What does Chime's outage mean for digital-only banks?

 Sarah Kocianski photo
Sarah Kocianski Head of Competitor Strategy
5min read

In her latest column for Forbes, 11:FS Head of Research Sarah Kocianski analyses Chime's recent outages and challengers' reliance on third-party processors.

A couple of weeks ago, the digital-only bank Chime, which has over five million customers, suffered an outage that made card transactions and cash withdrawals unavailable. At the same time, its website and mobile app also went down.

The issue was caused by an “operational incident” at Chime’s processor, Galileo, which affected its ability to “support transactions for a small number of ... clients and their customers”, according to sources quoted by CNBC.

A not unprecedented event

This wasn’t the first time Chime had experienced this problem.

We saw this type of outage is a lot in the UK when challenger banks and current account-providing fintechs first went live. That was mostly because they, too, relied on third parties to handle some of their operations.

When the processor suffers an issue, it affects more than one player in the same industry

The challengers and fintechs chose this strategy because it helped them get to market faster, enabling them to start accumulating customers and iterating their products. However, these third parties proved unreliable, going down with frustrating frequency for the banks’ customers and leaving the banks with the job of trying to explain what had happened.

The problems with third parties

As in the UK (where Revolut, Monzo, Loot and more used GPS), a large number of well-known fintechs and banks use one processor in the US. On top of Chime, Galileo counts Varo Money, as well as the US operations of Monzo and Revolut, as customers.

This state of affairs means that when the processor suffers an issue, it affects more than one player in the same industry. That can damage both the industry as a whole and the individual firms.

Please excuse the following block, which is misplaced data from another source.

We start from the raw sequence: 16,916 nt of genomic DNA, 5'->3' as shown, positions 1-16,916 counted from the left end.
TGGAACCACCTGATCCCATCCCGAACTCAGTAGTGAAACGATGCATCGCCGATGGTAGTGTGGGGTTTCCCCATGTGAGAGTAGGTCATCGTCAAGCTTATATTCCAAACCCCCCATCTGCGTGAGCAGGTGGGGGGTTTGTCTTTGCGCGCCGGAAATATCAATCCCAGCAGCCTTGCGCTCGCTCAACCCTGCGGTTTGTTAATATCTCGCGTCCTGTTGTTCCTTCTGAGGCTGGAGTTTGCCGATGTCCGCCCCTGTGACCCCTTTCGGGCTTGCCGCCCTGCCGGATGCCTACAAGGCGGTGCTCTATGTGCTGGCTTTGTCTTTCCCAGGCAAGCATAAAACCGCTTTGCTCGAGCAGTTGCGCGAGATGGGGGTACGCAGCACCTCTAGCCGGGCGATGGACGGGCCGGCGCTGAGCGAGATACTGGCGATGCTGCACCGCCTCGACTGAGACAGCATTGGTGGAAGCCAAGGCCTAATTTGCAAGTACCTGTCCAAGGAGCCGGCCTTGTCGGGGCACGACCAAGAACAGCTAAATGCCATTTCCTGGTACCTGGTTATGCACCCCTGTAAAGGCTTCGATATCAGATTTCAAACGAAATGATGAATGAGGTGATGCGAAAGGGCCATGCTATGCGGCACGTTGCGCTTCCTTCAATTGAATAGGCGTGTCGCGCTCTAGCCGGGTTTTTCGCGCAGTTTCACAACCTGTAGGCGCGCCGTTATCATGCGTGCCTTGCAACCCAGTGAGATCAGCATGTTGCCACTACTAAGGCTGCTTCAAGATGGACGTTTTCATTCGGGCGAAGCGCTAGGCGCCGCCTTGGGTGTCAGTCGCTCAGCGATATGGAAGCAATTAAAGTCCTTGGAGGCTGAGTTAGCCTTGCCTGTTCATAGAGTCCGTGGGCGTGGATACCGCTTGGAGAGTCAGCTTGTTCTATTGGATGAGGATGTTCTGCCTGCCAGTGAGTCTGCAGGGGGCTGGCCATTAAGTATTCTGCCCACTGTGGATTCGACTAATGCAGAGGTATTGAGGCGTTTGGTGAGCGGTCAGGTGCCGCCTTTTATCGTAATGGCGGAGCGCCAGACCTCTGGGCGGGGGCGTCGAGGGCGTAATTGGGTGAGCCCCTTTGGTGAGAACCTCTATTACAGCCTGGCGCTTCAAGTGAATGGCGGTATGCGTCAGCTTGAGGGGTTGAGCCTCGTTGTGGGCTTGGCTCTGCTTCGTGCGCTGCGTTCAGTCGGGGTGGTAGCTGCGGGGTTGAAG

The way the UK banks responded to the outages ... was key in ensuring their customers didn't lose faith in them

Ultimately, the main casualty may well be the third parties.

If they can’t offer their clients consistent services, they’ll move to a more reliable competitor or take things in-house. Some UK firms did the latter by building out their own systems — a resource-heavy job, but one that gave them full control over their systems and enabled them to be fully accountable to customers.

Given Galileo recently received a $77 million capital injection from an institutional raise, that potential future could be troubling to both the firm and its investors.

Lessons learned

The way the UK banks responded to the outages before taking the decision to bring things in-house was key in ensuring their customers didn't lose faith in them. They reacted immediately with in-app messages and blog posts clearly explaining exactly what was going on.

The speed, clarity and transparency of their response ensured the banks didn’t suffer significant damage from the outages. These institutions also owned up to the fact there was an issue, something larger banks typically don’t do. That ensured customers understood what was going on, allowing them to make contingency plans and helping them feel more in control of the situation.

Chime also took this approach when responding to the outage, which will stand it in good stead for the moment. That said, given this was the third outage since July, it may well be looking to adopt the same strategy as its UK peers in another aspect — exploring how it can reduce its reliance on Galileo.